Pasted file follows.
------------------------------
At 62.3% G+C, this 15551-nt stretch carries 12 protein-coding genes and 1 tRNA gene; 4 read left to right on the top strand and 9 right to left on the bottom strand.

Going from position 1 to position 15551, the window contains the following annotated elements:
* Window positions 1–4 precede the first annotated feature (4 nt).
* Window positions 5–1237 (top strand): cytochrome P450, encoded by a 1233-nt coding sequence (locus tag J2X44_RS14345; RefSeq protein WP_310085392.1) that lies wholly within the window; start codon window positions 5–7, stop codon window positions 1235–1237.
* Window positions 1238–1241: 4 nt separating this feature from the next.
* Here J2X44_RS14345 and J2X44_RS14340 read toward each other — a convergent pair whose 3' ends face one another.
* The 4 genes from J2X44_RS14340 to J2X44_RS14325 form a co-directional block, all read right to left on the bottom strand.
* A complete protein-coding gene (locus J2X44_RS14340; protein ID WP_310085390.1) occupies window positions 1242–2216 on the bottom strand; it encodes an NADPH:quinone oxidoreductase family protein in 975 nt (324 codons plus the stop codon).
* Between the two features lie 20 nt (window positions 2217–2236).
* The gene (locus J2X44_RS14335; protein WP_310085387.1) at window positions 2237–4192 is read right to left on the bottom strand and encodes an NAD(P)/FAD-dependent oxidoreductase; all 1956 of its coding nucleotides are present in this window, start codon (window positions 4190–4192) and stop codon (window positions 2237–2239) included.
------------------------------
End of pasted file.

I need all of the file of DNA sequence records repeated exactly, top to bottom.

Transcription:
At 62.3% G+C, this 15551-nt stretch carries 12 protein-coding genes and 1 tRNA gene; 4 read left to right on the top strand and 9 right to left on the bottom strand.

Going from position 1 to position 15551, the window contains the following annotated elements:
* Window positions 1–4 precede the first annotated feature (4 nt).
* Window positions 5–1237 (top strand): cytochrome P450, encoded by a 1233-nt coding sequence (locus tag J2X44_RS14345; RefSeq protein WP_310085392.1) that lies wholly within the window; start codon window positions 5–7, stop codon window positions 1235–1237.
* Window positions 1238–1241: 4 nt separating this feature from the next.
* Here J2X44_RS14345 and J2X44_RS14340 read toward each other — a convergent pair whose 3' ends face one another.
* The 4 genes from J2X44_RS14340 to J2X44_RS14325 form a co-directional block, all read right to left on the bottom strand.
* A complete protein-coding gene (locus J2X44_RS14340; protein ID WP_310085390.1) occupies window positions 1242–2216 on the bottom strand; it encodes an NADPH:quinone oxidoreductase family protein in 975 nt (324 codons plus the stop codon).
* Between the two features lie 20 nt (window positions 2217–2236).
* The gene (locus J2X44_RS14335; protein WP_310085387.1) at window positions 2237–4192 is read right to left on the bottom strand and encodes an NAD(P)/FAD-dependent oxidoreductase; all 1956 of its coding nucleotides are present in this window, start codon (window positions 4190–4192) and stop codon (window positions 2237–2239) included.